The second concerns family members of EU/EEA citizens with status under the Scheme who want to join their EU/EEA family members in the UK. The EUSS enables EU, EEA, and Swiss citizens living in the UK before 31 December 2020 to obtain immigration status to continue living in the UK after Brexit. The EUSS family permit, then, allows certain family members to join their EU/EEA family member in the UK even after 31 December 2020, if that family member has the required immigration status. From 6 October 2021, those joining family members will be allowed to apply to the EUSS whilst they are present in the UK as a visitor. Previously, they had to apply from abroad. This will significantly simplify the process of application for joining family members.

For all non-UK residents traveling to the UK, the Statement confirmed previously announced changes relating to documents required for those entering the UK or seeking entry through the Channel Tunnel. From 1 October 2021, the only acceptable document to evidence nationality and identity at the UK border will be a passport. National identity cards are no longer accepted. The only exceptions to this rule are British citizens of Gibraltar, who can use their ID cards indefinitely to enter the UK, and EU/EEA/Swiss citizens with (pre-)settled status under the EUSS. The latter are still able to use their national identity cards until at least the end of 2025.

Other changes include the addition of Iceland and India to the Youth Mobility country list, minor relaxations of endorsement requirements for the Global Talent visa, and consolidation of new visa routes. Concerning the Youth Mobility visa, young (under 30) nationals of India and Iceland may now qualify for a flexible two-year working visa in the UK. The Youth Mobility Visa does not lead to settlement and operates with country-specific quota. Notably, Australia, with its 25.36 million inhabitants, receives 30,000 visas to distribute in 2022, whilst India, a country over 50 times more populous than Australia, gets 10% of that, with 3,000 visas.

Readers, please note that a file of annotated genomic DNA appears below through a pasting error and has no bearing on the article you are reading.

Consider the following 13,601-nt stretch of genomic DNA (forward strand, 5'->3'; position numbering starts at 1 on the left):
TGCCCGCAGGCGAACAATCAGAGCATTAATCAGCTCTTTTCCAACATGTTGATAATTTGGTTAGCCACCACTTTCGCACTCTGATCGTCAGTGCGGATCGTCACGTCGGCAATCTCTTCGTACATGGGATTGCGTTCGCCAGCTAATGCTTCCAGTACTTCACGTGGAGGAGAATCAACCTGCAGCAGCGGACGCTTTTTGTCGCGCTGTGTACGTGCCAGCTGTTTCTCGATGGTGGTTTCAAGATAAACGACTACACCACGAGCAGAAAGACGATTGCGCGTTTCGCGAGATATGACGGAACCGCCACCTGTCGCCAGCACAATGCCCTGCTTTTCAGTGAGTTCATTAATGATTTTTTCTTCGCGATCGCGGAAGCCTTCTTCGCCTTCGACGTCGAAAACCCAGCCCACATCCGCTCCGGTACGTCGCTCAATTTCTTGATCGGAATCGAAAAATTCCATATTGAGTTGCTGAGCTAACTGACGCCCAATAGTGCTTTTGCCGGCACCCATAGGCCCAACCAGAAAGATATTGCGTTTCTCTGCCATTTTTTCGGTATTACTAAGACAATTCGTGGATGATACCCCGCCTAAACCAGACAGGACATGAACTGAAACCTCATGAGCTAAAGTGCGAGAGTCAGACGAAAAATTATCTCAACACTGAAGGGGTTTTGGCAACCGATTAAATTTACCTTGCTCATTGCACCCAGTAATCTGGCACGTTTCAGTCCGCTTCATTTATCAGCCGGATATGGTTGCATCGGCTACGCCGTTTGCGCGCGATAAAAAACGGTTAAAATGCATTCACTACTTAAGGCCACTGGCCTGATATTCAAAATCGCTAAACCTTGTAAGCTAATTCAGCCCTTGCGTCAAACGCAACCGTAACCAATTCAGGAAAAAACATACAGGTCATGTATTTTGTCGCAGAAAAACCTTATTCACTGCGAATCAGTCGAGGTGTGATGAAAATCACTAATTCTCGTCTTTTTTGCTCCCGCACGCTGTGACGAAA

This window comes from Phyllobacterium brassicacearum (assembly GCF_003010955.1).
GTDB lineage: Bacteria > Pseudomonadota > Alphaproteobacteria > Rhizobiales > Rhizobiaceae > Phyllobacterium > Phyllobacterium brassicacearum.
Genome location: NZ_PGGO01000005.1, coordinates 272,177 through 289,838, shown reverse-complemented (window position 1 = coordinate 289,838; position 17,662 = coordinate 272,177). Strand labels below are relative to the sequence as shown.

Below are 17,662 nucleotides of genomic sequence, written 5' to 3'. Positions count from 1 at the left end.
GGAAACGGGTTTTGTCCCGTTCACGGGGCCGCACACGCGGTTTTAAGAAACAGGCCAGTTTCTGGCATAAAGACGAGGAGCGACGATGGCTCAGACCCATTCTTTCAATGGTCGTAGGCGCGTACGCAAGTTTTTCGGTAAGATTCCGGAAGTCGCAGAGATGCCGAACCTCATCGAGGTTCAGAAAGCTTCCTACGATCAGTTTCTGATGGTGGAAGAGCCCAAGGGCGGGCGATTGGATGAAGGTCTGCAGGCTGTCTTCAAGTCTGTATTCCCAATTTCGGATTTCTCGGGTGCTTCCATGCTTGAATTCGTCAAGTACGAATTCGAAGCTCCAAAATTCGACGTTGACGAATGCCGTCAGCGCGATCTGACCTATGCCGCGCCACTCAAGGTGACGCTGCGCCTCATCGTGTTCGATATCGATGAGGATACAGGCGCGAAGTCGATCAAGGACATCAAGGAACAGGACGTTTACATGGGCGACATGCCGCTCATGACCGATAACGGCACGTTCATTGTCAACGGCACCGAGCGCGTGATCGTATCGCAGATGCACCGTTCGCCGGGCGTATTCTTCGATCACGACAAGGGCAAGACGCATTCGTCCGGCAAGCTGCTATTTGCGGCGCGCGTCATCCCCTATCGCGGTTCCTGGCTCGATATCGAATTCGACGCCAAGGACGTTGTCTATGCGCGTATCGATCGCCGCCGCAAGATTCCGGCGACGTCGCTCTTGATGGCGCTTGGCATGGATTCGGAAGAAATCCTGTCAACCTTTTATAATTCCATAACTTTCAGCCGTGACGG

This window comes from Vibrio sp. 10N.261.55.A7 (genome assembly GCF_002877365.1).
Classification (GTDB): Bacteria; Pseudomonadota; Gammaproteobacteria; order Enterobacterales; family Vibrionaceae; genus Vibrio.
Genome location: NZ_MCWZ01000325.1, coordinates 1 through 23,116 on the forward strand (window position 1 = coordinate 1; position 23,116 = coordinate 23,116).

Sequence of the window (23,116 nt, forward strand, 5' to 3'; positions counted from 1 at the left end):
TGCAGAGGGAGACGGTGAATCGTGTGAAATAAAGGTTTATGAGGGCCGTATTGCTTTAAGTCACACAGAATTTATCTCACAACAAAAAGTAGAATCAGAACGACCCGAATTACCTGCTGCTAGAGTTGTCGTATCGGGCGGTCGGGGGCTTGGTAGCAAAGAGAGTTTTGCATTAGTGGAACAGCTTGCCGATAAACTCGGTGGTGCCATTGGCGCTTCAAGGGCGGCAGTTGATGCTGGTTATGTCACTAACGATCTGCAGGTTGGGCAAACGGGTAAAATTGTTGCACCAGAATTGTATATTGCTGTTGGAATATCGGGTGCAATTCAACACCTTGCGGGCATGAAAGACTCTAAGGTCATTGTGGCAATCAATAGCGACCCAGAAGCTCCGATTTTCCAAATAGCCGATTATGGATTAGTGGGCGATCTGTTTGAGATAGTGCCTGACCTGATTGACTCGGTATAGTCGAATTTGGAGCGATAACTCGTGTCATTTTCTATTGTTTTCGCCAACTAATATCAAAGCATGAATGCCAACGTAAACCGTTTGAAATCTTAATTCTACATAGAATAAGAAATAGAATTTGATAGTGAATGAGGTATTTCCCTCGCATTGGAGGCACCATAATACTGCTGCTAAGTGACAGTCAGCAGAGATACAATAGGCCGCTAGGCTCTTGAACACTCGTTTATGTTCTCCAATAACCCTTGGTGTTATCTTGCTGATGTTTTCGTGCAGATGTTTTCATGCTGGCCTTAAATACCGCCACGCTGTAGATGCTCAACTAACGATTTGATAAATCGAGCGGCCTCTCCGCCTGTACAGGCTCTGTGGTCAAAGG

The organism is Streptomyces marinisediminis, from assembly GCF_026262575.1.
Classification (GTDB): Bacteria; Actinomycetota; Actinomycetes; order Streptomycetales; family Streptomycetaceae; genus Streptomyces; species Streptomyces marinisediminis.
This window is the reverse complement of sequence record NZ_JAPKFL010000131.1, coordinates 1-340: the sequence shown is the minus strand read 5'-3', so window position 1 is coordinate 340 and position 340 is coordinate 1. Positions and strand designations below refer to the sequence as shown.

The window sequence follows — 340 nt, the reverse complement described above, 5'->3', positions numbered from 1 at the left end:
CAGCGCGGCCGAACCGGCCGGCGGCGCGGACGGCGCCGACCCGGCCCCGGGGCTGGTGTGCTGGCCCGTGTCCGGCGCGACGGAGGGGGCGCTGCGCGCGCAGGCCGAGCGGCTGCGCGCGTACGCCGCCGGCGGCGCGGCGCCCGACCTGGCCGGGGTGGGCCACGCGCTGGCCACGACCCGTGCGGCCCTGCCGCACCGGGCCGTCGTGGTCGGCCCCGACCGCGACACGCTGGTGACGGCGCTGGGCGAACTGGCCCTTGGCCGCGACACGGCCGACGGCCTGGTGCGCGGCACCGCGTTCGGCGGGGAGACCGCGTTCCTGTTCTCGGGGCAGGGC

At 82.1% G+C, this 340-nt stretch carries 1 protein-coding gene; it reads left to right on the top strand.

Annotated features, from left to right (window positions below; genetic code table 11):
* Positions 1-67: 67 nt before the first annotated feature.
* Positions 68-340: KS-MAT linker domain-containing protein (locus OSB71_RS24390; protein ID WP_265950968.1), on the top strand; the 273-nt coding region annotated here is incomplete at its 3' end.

New visa routes include the International Sportsperson visa, which builds upon the old T2 Sportsperson and T5 Creative Worker or Sporting Worker to create a new category. The main requirement for getting an International Sportsperson visa is to have an endorsement from the UK governing body of the relevant sport.

There are also changes to settlement routes for Afghan citizens. Specifically, the Statement incorporates the Afghan Relocations and Assistance Policy (ARAP) and some other provisions regarding Afghans into the immigration rules. ARAP was put in place to relocate some interpreters and civil servants who served alongside British armed forces in Afghanistan in preparation for the withdrawal of troops in April 2021. In light of recent developments, applicants under ARAP are no longer required to make their application from Afghanistan as they were previously. The Statement does not expressly mention the other Resettlement Scheme for Afghans, the Afghan Citizen Resettlement Scheme (ACRS) for Afghans at risk. The ACRS allows 5000 Afghan citizens to relocate to the UK in 2022, with 15000 more to follow in the next five years. The requirements for qualification under ACRS were addressed in a separate statement, though some detail is still lacking.

Most of these changes are beneficial to applicants and the Home Office alike. They are not earth-shattering; above anything else, they simplify some of the procedures and structures of the visa system. Nevertheless, that system can still be very complicated and confusing. If you need legal assistance with the EU Settlement Scheme, or have any other questions, you can contact us here, call us on 020 8142 8211, or send us a question on WhatsApp.